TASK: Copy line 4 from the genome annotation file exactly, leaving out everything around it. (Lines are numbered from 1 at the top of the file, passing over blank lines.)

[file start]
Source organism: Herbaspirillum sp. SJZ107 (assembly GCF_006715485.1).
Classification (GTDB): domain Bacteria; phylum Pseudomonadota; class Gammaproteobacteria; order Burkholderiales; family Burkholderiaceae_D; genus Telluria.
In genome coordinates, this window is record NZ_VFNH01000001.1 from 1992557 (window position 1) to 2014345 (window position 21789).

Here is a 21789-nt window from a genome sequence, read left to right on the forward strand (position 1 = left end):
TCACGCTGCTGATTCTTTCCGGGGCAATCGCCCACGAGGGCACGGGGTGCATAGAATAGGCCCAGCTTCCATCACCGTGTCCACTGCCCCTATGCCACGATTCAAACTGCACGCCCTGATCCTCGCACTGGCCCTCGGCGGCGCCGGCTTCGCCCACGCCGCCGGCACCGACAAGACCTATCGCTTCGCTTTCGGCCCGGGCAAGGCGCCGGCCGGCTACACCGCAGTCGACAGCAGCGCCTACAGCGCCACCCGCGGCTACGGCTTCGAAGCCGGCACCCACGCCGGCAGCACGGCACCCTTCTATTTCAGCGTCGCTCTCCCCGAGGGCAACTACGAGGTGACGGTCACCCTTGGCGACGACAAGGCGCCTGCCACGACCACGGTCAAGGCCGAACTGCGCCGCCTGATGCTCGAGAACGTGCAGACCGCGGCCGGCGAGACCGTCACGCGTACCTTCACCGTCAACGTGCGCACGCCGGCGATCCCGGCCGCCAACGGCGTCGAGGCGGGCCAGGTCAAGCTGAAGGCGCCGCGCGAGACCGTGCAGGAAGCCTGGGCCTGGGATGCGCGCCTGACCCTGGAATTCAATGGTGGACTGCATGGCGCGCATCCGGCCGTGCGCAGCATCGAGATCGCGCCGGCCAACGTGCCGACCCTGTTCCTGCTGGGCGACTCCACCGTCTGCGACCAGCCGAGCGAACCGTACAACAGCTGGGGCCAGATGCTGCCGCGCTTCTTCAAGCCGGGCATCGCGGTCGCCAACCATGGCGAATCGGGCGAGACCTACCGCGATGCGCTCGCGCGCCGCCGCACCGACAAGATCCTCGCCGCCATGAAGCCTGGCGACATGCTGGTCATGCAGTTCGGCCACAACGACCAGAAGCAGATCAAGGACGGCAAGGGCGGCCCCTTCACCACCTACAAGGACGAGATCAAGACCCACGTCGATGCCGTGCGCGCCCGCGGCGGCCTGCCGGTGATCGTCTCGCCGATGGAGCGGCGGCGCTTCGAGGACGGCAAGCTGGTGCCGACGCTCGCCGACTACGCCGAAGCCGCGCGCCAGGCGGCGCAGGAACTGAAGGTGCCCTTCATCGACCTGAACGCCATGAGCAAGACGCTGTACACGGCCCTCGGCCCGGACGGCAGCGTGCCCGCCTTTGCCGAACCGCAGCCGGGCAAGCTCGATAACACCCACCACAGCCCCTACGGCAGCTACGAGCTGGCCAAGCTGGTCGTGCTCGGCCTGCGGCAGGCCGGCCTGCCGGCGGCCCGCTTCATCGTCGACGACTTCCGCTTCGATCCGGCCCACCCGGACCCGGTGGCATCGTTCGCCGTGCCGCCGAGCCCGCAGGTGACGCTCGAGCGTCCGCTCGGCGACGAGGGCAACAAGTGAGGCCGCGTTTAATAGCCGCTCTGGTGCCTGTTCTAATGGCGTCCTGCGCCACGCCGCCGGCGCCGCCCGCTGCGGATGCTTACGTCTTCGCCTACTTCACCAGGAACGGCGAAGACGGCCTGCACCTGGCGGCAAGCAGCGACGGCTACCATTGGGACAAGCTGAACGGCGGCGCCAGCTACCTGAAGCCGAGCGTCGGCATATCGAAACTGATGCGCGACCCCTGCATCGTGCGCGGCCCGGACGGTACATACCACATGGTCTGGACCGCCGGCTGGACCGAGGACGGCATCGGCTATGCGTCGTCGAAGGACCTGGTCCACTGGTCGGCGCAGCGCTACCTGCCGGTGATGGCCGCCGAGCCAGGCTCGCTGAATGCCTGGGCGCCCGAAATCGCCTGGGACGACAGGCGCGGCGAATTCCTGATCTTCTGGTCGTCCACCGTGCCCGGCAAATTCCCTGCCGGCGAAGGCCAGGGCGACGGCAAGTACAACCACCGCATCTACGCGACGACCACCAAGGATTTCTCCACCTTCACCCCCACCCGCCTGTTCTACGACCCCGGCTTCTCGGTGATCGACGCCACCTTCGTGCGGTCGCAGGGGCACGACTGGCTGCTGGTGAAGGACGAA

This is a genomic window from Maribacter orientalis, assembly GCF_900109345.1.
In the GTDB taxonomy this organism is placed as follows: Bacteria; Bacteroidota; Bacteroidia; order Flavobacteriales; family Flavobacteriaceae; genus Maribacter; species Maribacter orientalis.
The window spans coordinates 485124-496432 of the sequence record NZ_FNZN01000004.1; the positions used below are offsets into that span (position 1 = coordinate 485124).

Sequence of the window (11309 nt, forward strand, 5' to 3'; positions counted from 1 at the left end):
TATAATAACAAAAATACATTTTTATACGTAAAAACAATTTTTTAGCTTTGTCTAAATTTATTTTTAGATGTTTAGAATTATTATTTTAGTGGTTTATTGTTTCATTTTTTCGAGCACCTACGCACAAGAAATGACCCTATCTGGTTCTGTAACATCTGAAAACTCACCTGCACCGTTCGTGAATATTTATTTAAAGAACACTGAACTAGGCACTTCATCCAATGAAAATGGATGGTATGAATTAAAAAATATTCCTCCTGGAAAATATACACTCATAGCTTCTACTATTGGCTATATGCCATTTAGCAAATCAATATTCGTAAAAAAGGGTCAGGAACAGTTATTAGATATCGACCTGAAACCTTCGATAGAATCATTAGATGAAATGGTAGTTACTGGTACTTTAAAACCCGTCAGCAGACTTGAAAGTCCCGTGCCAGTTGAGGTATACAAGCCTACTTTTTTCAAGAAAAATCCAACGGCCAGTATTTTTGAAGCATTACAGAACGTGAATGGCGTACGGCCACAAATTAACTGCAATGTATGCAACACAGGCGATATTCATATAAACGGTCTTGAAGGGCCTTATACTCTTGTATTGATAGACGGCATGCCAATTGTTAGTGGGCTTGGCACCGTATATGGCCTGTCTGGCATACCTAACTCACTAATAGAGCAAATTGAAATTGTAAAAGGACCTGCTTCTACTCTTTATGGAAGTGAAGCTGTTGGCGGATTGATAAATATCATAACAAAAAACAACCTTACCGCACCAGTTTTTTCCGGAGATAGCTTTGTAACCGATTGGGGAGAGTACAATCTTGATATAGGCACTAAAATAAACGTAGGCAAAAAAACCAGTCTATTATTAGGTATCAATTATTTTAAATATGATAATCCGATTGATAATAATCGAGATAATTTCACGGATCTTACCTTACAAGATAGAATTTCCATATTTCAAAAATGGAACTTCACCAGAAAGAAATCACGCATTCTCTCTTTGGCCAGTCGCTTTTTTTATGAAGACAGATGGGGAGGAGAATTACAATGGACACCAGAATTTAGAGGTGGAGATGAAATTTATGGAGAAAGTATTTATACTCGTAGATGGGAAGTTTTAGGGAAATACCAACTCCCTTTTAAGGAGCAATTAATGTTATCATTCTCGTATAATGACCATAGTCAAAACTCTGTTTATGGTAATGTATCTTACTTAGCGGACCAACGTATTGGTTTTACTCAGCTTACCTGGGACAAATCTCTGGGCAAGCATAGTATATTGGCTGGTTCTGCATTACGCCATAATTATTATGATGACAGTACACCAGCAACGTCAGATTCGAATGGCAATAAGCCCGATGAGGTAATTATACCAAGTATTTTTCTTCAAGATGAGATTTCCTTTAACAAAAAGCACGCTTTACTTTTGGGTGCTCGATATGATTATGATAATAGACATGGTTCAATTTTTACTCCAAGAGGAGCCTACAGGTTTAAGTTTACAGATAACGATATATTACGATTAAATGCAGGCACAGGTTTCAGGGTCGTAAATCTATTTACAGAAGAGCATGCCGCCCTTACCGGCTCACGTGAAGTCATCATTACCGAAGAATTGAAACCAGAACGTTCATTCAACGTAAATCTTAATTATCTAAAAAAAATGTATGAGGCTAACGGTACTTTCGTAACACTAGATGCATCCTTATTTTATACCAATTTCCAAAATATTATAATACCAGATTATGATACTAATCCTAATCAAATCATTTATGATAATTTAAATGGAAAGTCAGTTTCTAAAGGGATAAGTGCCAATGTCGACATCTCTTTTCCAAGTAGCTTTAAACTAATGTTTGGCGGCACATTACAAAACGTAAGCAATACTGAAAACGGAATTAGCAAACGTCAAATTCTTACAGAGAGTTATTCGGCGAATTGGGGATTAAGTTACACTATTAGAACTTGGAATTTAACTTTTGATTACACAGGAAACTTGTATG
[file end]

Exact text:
Here is a 21789-nt window from a genome sequence, read left to right on the forward strand (position 1 = left end):